I Need Some Spacing
Way back in June over on Subtraction, Khoi presented a tweaked version of the Gmail interface (and then a follow-up article regarding the feedback on the first), improving spacing and alignment by making a few small but significant changes overall:
“…by normalizing the space between like elements, aligning elements along similar spatial planes, moderately increasing the space between stacked items and paying attention to how elements are framed by negative space, we can get what is, in my opinion, a significantly more attractive Gmail interface.” —Khoi Vinh
This is something I’ve wanted to see for a while in Gmail, and in fact had presented a few examples last year (July 2007) as part of my interview process at Google (I really must write about my series of amazing job interviews last summer, but I’ll leave that for another time). After reading—and commenting—on Khoi’s post, I had intended to publish my variation on Google’s mid-2007 interface, but as the dedication to blogging continues to elude me, this too fell a few pages back in the Moleskine to-do list—until now.
I took a slightly different approach than Khoi, though my goals were similar:
- Give all elements more room to breathe
- Make it easier to target navigation and oft-used links
- Normalize alignment of text and other elements
- Do it all without drastically altering the appearance of the interface
That last goal was important and acted as a guide to the rest: I wanted to present improvements that could be made right away without causing a negative reaction among Gmail users.
Rather than adjust the line height of the main message area, I decided to bring as many of the other elements in line with that as I could. You’ll notice spacing improvements within each line however, reclaiming some poorly used horizontal space. Like Khoi, I felt the message lines were a bit crowded, so to give the impression of more room in those lines, I removed the grey horizontal lines between each item and allowed the background color to bleed through (all they need is some separation—further emphasis on those lines just adds weight). The result is that it feels like there’s a bit more space, without actually adding any.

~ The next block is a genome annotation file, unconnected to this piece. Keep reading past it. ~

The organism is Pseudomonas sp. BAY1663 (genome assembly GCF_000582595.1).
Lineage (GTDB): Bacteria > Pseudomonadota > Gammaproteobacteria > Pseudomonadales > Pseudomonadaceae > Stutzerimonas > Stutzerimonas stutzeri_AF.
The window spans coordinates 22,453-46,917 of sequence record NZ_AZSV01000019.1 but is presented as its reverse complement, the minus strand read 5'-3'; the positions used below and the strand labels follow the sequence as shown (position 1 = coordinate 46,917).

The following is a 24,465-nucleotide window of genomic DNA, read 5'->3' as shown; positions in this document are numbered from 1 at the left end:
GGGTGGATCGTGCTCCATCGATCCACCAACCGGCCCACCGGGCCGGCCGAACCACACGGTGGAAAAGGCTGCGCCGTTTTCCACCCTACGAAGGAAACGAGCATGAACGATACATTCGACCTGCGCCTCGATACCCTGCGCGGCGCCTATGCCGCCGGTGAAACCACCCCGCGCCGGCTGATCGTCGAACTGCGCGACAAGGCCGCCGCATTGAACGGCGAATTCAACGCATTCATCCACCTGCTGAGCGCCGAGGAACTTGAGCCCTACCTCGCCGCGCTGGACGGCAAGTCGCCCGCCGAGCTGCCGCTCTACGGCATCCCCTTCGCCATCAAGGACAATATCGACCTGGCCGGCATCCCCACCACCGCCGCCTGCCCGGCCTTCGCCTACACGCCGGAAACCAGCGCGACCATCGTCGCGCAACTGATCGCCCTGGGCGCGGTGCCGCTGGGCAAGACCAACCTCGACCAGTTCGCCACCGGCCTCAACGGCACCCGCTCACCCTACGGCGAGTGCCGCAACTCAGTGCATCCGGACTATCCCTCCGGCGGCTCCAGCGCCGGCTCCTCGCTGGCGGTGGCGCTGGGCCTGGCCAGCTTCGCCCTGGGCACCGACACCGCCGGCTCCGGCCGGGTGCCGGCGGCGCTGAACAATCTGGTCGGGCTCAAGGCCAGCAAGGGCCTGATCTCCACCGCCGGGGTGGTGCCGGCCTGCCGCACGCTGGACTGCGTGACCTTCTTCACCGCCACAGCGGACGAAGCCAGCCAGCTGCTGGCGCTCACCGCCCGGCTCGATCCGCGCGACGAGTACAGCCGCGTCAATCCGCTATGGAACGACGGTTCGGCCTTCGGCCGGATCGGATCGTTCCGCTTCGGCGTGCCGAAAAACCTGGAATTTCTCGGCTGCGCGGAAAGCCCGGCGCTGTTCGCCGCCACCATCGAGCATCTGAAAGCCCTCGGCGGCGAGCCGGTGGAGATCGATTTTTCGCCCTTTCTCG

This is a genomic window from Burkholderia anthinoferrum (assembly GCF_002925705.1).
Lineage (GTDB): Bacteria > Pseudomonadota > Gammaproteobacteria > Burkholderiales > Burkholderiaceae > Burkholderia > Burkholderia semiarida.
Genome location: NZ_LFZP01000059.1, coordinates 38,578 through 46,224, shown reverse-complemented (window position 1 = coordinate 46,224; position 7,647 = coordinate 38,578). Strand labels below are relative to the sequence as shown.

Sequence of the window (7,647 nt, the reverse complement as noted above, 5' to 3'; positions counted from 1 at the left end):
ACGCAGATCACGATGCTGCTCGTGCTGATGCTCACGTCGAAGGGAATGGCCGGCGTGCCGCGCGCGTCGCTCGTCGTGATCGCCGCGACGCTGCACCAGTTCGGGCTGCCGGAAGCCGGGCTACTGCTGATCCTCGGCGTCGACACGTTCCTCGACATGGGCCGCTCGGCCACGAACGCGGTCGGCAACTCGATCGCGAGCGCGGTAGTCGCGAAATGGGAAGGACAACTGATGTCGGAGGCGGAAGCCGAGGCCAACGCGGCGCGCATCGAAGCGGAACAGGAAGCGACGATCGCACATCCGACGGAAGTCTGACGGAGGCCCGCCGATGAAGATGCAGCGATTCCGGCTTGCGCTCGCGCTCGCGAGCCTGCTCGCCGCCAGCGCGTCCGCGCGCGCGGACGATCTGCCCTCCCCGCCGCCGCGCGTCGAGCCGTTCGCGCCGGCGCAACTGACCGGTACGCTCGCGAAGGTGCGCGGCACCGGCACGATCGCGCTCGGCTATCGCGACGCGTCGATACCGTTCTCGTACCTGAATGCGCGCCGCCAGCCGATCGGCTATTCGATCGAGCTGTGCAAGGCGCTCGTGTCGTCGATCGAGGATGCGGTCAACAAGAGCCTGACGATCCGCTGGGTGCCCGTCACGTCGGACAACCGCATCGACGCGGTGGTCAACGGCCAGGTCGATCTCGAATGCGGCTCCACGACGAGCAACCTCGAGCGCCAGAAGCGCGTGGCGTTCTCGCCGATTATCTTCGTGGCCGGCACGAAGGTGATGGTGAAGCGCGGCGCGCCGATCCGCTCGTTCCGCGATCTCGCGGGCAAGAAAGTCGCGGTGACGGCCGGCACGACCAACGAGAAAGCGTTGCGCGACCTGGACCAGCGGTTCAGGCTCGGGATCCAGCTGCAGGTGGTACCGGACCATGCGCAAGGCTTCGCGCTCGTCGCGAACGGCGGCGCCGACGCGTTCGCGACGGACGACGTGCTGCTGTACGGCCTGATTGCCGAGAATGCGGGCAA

The main navigation lost its underlines (again, removing unnecessary visual weight—the “this is a link” cue is superfluous here) and gained space (matching the baseline of the message list). The “Compose Mail” link got an extra highlight by way of a background; the extra padding makes it the only navigation item that doesn’t align with the baseline, but that also gives it a little more contrast vertically, thus it stands out more without having to scream for attention. Less important text links within the message area were made slightly smaller (but kept their underlines), and “Mark as read” was pulled out of the drop-down menu and given its own button: I had spent a week or so watching people use Gmail before doing this exercise, and that was the second most frequent action users needed (right behind “Delete”) but was hidden in the drop-down.
Finally, all rounded corners were cleaned up a bit, footer text was aligned to the baseline, and the message list was enclosed on the right side (maybe it’s just me, but it’s always bugged me how those lines just run right to the edge).
I’m still happy with how this turned out a year later, and it was well received by the Google interview crew. Compare the before and after images, and you’ll also notice that the improved spacing in this example actually reduces the overall height of the page, allowing two additional message lines to fit in the space of the original.
Both Khoi’s and my realign leave almost all the original elements of the interface intact—this is very important when making changes (even if only suggested ones) to such a popular application, and the same goes for any product, publication or web site that is part of a person’s daily routine.
Whether Gmail incorporates any of these suggestions is out of our hands, but it’s still nice to have the chance to compare.
Note: many changes have already been made to the Gmail interface over the last year, and even in the last few months since Khoi posted his example. Not all are improvements, but at least someone’s making an attempt.
This item was posted byon Tuesday, August 19th, 2008.
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